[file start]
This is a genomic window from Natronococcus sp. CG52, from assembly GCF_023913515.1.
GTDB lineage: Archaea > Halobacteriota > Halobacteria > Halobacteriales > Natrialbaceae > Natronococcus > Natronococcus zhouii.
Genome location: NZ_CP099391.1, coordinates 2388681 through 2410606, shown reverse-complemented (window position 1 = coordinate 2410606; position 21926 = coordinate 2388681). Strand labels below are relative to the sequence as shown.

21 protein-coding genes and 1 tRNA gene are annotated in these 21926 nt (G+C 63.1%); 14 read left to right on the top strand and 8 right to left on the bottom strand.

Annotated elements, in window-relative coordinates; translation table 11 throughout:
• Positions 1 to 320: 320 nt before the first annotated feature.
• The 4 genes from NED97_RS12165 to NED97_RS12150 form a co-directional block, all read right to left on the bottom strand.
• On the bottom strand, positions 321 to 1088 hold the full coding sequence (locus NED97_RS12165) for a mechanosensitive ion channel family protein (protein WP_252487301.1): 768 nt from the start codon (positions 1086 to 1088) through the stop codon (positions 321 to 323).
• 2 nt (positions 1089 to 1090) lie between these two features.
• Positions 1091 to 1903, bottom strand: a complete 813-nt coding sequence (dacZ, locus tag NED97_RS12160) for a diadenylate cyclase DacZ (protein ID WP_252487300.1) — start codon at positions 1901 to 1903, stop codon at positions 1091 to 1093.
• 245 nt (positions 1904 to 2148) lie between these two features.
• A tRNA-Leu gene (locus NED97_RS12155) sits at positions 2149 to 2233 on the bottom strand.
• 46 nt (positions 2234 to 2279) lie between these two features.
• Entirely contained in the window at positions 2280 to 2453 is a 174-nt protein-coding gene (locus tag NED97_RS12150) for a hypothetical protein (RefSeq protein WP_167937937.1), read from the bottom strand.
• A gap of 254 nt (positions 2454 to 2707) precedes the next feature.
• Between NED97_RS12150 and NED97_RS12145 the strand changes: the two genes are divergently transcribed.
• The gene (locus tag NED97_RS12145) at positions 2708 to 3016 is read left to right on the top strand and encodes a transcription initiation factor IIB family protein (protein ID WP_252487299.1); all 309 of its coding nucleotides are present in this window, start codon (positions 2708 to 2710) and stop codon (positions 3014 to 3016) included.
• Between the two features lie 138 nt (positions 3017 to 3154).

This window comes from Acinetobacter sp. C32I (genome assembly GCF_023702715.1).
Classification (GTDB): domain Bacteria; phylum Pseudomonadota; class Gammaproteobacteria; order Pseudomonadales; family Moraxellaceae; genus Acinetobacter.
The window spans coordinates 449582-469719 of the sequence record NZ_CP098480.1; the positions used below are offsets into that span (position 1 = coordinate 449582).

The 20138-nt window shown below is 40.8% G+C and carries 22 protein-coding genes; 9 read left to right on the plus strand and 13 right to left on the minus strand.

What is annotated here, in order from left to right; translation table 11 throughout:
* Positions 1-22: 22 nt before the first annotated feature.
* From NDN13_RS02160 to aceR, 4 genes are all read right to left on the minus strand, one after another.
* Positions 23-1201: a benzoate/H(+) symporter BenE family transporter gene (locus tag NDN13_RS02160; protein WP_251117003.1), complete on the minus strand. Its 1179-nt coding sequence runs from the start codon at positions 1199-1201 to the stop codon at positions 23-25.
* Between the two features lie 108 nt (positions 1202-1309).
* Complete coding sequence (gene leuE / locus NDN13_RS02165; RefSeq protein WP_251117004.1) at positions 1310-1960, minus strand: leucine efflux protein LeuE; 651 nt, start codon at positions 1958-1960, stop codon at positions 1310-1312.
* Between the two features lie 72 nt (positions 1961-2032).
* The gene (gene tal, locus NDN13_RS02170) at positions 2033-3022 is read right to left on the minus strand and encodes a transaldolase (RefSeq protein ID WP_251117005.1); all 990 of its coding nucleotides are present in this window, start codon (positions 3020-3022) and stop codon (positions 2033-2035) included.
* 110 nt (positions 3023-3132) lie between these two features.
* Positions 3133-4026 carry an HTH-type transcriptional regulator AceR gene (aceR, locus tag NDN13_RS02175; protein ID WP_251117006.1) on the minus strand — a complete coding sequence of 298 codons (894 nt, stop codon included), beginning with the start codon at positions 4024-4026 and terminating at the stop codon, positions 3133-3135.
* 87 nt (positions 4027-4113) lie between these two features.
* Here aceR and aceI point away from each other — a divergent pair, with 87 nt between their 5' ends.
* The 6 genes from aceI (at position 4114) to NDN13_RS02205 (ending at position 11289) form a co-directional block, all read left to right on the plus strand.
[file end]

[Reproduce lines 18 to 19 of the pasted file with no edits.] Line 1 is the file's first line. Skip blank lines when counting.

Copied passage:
• Between the two features lie 138 nt (positions 3017 to 3154).

This window comes from Acinetobacter sp. C32I (genome assembly GCF_023702715.1).